Tag: portfolio

A look at the 10-2 Year Spread: The yield curve is flat and there is fear of inversion… How should we allocate our fixed income portfolios to profit? $TLT $SPY

I was taken aback today when I saw that 3-month LIBOR is now sitting at 2.6%. As a reminder, LIBOR is the rate that other banks will lend funds to each other on a short-term basis. It is often used a benchmark interest rate for other loans, for example corporate loans will typically be set at LIBOR + some spread. For a long time coming out of the crisis, LIBOR didn’t matter that much for these loans since there was a floor set at 1%. As such, and L+200 loan would be 1% (the floor) plus 2.0%, to equal 3% yield. Now however, that loan would yield 4.6% due to move up in LIBOR. It has moved up as the Fed has raised short-term rates which in turn impacts other rates of similar maturities.

If we look at the 10 yr rate today however, obviously a much longer-term bond/rate than 3-month LIBOR, we can see the yield is still just ~3.2%. What this tells us right off the back is that the spread between long-term bonds and short-term bonds is very narrow. Said another way, the term structure of interest rates, or the “yield curve” must be very flat.

In a healthy market, the yield curve will typically slope upwards and to the right as investors demand higher rates of interest for longer-term investments.

Yield 1

However, when the yield curve flattens people often wonder whether this will extend to an “inverted yield curve”, when short-term rates actually will exceed long-term rates. This is often viewed as a harbinger of a recession. The reason it’s a recession predictor is that every recession since 1970 has been preceded by an inverted curve. In addition, a rise in short-term rates pulls back on the capital available on the “fringes” of the economy (e.g. entrepreneurs). At the same time, expected deflationary pressures in the long-term may push long-term rates down. The combination of these factors results in an inverted yield curve and is easy to see why this would indicate a looming recession. (Note, though, this is a small sample size of predictors and there is no perfect predictor out there!)

Ray Dalio wrote in “Principles for Navigating Big Debt Crises” that,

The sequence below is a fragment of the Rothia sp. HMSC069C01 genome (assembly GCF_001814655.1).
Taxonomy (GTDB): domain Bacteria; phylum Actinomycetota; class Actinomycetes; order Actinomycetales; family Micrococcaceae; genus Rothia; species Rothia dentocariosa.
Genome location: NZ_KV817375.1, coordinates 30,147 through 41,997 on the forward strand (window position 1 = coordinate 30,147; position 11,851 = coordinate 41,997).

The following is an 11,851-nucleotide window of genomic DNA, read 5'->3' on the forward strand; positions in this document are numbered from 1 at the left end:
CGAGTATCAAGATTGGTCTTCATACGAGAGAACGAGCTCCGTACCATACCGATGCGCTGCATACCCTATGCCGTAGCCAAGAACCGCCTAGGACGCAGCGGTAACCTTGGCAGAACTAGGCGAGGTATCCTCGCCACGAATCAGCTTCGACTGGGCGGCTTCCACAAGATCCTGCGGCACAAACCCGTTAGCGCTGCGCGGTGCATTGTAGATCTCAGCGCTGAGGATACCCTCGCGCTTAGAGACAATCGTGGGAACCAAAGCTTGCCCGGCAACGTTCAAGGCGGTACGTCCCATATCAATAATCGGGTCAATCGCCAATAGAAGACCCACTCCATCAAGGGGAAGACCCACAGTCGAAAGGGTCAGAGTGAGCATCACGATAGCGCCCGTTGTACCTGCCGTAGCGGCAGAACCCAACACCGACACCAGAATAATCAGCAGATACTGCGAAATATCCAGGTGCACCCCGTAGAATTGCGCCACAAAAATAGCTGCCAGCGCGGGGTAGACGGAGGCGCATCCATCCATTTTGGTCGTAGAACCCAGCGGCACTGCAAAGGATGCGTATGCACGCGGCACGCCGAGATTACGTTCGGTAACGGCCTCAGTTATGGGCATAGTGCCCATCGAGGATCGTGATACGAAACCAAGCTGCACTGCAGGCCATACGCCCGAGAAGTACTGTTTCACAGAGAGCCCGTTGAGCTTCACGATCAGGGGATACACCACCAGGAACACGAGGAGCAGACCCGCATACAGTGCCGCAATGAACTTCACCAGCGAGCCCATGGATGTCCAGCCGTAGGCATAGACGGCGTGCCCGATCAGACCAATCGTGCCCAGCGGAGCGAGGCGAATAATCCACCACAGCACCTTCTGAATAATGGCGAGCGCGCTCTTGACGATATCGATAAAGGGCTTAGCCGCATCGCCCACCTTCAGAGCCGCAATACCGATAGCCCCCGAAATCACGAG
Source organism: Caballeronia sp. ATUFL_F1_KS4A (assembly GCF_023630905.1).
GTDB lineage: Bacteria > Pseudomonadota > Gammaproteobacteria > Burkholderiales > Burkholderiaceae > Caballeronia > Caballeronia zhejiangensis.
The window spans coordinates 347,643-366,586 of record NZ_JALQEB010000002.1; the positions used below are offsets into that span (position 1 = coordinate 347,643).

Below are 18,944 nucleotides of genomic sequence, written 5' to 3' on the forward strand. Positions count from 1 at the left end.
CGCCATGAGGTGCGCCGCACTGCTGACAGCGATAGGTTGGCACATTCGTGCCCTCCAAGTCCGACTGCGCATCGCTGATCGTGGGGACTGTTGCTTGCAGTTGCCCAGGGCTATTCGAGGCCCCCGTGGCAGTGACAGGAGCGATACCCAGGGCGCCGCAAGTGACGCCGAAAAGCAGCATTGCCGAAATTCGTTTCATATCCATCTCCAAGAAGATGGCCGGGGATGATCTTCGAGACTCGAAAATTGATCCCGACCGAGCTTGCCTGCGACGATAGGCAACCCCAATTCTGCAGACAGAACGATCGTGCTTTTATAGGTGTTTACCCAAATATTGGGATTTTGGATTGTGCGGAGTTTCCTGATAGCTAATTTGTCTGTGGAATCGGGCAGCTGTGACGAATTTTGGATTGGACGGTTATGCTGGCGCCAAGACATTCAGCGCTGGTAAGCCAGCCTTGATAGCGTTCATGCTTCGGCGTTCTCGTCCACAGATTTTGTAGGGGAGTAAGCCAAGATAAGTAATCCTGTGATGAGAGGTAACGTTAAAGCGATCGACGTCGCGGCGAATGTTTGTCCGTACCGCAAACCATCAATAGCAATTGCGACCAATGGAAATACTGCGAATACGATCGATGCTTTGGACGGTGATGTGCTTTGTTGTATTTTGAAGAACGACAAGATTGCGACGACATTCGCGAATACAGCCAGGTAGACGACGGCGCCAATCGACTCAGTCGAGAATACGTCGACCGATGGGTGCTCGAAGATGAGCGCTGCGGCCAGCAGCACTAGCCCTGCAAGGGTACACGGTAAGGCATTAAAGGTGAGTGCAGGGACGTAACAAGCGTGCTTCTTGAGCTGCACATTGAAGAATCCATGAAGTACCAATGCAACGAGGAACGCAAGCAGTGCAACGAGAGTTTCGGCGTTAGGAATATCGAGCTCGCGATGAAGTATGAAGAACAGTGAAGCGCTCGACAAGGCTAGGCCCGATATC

“Typically, in the early stages of the top, the rise in short rates narrows or eliminates the spread with long rates, lessening the incentive to lend relative to the incentive to hold cash. As a result of the yield curve being flat or inverted… people are incentivized to move to cash just before the bubble pops, slowing credit growth…”

Yield 2
Inverted yield curve
10-2 spread and recessions
10-2 spread vs. recessions

A look at prior 10-2 year spreads:

I decided to look at other instances when the spread between the 10 and 2 year were this tight and what the right investment decision at the time would be. Below are four different instances when the spread between the 10 year and 2 year yield were as tight as it is now and what unfolded few years or months. Note, I start each the 10 and the 2 year yield at 100 and mark the change in yield over time (since price data isn’t available) which is charted on the left-hand side. The right-hand side and in gray is the spread between these two rates (the “10-2 spread”), essentially showing the data another way.

10-2 410-2 310-2 210-2 1

What may or may not be surprising is that in most cases, the yield on the 2 year tightens more than the 10 year by a dramatic amount in percentage terms. Why that may not be surprising is that the Fed uses short-term interest rates to dictate monetary policy and historically, that has had a less pronounced impact on long-term rates.

Since yields move in an inverse relationship to prices, this points to price appreciation for bonds in each of the cases.

This may not be a great predictor since you can imagine the spread widening as long-term rates gap wide and short-term rates move less, such as a long-term change in the inflation assumptions. However, given demographics and a technology changes resulting in long-term deflationary pressures, this currently seems unlikely to be the case to me.